TABLE 6______________________________________Antitumor activity of BU-4061T against B16 melanoma (ip) Treat- Body Wt. ment change Dose schedule MST*.sup.1 T/C on dayCompound (mg/kg/day) (ip) (day) (%) 5 (g)______________________________________Bu-4061T 1 Q1D × 9 19.0 ○146 *.sup.2 -1.3 0.5 Q1D × 9 19.5 ○150 -0.5 0.25 Q1D × 9 18.0 ○138 +0.3 0.13 Q1D × 9 16.0 123 +1.0 0.063 Q1D × 9 15.5 119 +0.3BU-4061T 4 Q4D × 3 16.5 ○127 -1.0 2 Q4D × 3 17.0 ○131 -0.5 1 Q4D × 3 15.5 119 +0.5 0.5 Q4D × 3 15.5 119 -0.3 0.25 Q4D × 3 14.5 112 -0.3Mito- 3 Q4D × 3 28.0 ○215 -0.3mycin C 1 Q4D × 3 18.0 ○138 -0.8 0.3 Q4D × 3 13.0 100 -0.3Vehicle -- Q4D × 3 13.0 -- +0.1______________________________________ *.sup.1 Median survival time *.sup.2 Circle indicates significant antitumor effect (T/C ≧ 125%)
TABLE 7______________________________________Antitumor activity of BU-4061Tagainst P388 leukemia (ip) Treat- Body Wt. ment change Dose schedule MST*.sup.1 T/C on dayCompound (mg/kg/day) (ip) (day) (%) 4 (g)______________________________________BU-4061T 1 Q1D × 9 10.5 105 -1.3 0.5 Q1D × 9 13.0 ○130 *.sup.2 -1.5 0.25 Q1D × 9 11.5 115 -0.3 0.13 Q1D × 9 11.0 110 -0.5 0.063 Q1D × 9 10.5 105 +0.3Mito- 1 Q1D × 9 17.0 ○170 -0.8mycin C 0.5 Q1D × 9 15.5 ○155 0.0 0.25 Q1D × 9 13.0 ○130 +1.0 0.13 Q1D × 9 12.0 120 +1.3 0.063 Q1D × 9 11.0 110 +0.8Vehicle -- Q1D × 9 10.0 -- +0.8______________________________________ *.sup.1 Median survival time *.sup.2 Circle indicates significant antitumor effect (T/C ≧ 125%)
As indicated above BU-4061T exhibits antitumor activity against mammalian malignant tumors.
In one aspect then, the present invention provides a method of treating a mammalian host affected by a malignant tumor sensitive to BU-4061T, which comprises administering to said host a tumor-inhibiting dose of BU-4061T or a pharmaceutical composition thereof.
In another aspect the present invention provides pharmaceutical compositions comprising an effective tumor-inhibiting amount of BU-4061T in combination with an inert pharmaceutically acceptable carrier or diluent. Such compositions may contain other antitumor agents and may be made up in any form appropriate for the desired route of administration. Examples of such compositions include solid compositions for oral administration such as tablets, capsules, pills, powders and granules, liquid compositions for oral administration such as solutions, suspensions, syrups or elixers and preparations for parenteral preparation such as sterile solutions, suspensions or emulsions. They may also be manufactured in the form of sterile solid compositions which can be dissolved in sterile water, physiological saline or some other sterile injectable medium immediately before use.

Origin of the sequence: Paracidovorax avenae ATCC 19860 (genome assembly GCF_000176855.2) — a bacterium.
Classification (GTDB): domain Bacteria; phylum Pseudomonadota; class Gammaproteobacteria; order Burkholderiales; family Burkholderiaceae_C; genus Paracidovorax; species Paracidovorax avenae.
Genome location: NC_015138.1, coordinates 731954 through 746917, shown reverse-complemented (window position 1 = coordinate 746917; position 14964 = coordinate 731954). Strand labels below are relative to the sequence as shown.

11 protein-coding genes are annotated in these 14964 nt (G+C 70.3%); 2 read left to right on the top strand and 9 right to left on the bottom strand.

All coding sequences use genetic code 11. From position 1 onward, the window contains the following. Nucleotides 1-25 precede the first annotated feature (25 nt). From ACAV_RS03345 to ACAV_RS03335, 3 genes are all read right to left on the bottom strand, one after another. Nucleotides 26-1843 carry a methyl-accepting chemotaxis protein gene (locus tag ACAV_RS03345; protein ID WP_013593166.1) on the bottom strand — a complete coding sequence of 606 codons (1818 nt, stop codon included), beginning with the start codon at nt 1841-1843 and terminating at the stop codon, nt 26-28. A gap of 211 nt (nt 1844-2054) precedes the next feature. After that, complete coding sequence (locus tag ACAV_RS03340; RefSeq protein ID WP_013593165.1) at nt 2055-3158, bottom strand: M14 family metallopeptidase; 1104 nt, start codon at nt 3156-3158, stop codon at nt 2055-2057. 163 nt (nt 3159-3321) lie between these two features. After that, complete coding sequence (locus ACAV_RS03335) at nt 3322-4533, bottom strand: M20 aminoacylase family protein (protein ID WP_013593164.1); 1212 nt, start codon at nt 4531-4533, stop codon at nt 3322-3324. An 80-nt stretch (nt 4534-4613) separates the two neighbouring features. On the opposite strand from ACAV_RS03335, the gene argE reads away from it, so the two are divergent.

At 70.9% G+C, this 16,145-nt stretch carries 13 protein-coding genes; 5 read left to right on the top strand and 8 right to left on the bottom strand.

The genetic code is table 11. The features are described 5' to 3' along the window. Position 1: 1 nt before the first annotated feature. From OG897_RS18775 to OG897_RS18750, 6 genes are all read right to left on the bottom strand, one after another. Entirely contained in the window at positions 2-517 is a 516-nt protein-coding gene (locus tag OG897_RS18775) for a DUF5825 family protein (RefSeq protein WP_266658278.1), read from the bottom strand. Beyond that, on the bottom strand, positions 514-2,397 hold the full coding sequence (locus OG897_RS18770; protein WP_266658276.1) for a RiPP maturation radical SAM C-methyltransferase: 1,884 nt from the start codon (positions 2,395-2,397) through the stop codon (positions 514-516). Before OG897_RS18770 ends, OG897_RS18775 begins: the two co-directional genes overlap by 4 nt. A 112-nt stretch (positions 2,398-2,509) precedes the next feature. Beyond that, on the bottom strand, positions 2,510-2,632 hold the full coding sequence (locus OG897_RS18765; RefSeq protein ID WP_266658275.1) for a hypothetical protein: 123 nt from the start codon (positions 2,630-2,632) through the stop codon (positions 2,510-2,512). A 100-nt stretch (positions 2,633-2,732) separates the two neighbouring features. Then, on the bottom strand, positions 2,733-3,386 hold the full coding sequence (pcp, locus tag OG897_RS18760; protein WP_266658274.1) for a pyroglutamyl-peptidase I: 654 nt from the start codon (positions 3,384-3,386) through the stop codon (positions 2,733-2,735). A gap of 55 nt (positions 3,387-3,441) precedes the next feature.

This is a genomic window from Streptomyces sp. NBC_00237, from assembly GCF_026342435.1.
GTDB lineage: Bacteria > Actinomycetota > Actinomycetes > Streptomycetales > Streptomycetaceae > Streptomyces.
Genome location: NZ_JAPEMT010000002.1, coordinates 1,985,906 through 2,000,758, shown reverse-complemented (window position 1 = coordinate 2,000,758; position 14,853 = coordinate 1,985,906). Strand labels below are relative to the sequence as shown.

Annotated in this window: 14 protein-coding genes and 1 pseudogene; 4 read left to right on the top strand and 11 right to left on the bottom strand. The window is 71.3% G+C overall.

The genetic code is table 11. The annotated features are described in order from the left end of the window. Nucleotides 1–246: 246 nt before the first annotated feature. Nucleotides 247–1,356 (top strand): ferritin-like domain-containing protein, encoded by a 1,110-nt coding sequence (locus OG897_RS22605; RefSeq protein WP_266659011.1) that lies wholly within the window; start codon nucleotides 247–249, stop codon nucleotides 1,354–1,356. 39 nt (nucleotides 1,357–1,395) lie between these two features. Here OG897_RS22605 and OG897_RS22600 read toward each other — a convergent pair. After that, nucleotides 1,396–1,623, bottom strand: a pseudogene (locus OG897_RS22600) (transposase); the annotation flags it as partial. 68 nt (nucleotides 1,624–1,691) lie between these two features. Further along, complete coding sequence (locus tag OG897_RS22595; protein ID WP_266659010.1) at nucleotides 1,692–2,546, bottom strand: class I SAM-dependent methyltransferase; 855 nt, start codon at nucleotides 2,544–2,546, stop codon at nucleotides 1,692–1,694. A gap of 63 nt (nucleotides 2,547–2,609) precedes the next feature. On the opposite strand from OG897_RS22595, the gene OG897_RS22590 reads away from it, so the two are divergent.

Optimal dosages and regimens of BU-4061T for a given mammalian host can be readily ascertained by those skilled in the art. It will of course be appreciated that the actual dose of BU-4061T used will vary according to the particular composition formulated, the mode of application and the particular situs, host and disease being treated. Many factors that modify the action of the drug will be taken into account including age, sex, weight, diet, time of administration, route of administration, rate of excretion, condition of the patient, drug combinations, reaction sensitivities and severity of the disease.
The following specific embodiments are intended to be merely illustrative and not to limit the scope of the invention.
A well grown agar slant of actinomycete strain No. Q996-17 was inoculated to a 500 ml Erlenmeyer flask containing 100 ml of seed medium consisting of soluble starch (Nichiden Kagaku) 2%, soybean meal (Nikko Seiyu) 1% and CaCO3 0.5% (pH 7 before sterilization). The inoculated flask was incubated at 32° C. for four days on a rotary shaker (200 rpm). Five ml of the culture was transferred to a 500 ml Erlenmeyer flask containing 100 ml of the production medium having the same composition as the seed medium. The fermentation was carried out at 28° C. for six to seven days on a rotary shaker.